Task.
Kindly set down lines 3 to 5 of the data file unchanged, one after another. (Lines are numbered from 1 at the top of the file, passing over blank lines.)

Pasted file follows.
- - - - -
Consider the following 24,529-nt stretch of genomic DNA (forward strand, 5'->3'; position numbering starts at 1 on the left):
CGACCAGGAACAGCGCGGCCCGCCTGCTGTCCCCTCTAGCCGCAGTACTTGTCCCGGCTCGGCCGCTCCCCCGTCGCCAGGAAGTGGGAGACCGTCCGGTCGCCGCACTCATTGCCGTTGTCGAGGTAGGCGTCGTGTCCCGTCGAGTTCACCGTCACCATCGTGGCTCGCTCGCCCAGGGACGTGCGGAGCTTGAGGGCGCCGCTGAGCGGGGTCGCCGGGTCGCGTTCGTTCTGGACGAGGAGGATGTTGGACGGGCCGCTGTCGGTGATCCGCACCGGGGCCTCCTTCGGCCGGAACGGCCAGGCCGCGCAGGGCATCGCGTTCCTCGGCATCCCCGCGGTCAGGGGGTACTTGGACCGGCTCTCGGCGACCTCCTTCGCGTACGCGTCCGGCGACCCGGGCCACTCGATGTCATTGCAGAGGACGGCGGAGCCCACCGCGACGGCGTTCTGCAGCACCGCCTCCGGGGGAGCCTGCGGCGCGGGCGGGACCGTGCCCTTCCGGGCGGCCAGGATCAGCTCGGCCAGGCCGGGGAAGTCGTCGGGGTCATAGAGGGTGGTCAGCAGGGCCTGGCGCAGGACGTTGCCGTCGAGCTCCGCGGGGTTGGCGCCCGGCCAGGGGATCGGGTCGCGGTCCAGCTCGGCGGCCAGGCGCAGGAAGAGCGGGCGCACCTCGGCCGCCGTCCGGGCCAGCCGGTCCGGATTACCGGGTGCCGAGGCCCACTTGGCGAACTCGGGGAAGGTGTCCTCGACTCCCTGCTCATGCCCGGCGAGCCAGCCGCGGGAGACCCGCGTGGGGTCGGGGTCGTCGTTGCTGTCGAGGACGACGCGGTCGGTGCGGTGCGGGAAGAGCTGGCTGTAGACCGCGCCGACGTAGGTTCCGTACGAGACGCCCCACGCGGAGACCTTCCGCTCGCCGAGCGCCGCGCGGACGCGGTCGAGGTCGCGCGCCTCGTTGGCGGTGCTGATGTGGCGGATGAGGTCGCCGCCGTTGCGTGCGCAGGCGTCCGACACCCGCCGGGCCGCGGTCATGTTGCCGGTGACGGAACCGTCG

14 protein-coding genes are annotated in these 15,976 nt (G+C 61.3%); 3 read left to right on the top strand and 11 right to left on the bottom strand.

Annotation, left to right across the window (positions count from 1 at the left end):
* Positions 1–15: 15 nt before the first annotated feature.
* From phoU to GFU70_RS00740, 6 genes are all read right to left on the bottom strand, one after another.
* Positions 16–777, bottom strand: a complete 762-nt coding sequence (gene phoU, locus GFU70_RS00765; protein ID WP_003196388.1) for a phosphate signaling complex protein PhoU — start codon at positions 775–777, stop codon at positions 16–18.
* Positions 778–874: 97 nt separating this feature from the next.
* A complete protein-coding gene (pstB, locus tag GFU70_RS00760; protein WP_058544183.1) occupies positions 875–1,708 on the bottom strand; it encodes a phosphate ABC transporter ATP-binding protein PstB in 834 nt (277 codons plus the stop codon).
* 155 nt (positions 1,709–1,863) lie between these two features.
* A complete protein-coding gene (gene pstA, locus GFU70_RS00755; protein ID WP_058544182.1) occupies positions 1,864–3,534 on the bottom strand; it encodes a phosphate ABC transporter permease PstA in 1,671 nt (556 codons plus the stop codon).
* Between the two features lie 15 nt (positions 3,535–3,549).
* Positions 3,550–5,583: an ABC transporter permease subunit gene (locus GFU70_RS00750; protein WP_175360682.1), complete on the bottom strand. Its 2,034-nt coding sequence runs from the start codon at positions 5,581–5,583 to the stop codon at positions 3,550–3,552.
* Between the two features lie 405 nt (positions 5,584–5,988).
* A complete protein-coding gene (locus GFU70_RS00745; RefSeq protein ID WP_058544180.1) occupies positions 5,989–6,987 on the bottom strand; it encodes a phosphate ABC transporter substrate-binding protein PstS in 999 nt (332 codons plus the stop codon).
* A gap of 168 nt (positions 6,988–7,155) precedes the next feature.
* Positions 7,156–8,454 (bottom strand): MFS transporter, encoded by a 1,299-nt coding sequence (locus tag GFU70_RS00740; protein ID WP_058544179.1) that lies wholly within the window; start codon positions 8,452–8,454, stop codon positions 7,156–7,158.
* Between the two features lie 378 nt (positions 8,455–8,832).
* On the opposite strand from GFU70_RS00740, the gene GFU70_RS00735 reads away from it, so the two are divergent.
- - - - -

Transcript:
14 protein-coding genes are annotated in these 15,976 nt (G+C 61.3%); 3 read left to right on the top strand and 11 right to left on the bottom strand.

Annotation, left to right across the window (positions count from 1 at the left end):
* Positions 1–15: 15 nt before the first annotated feature.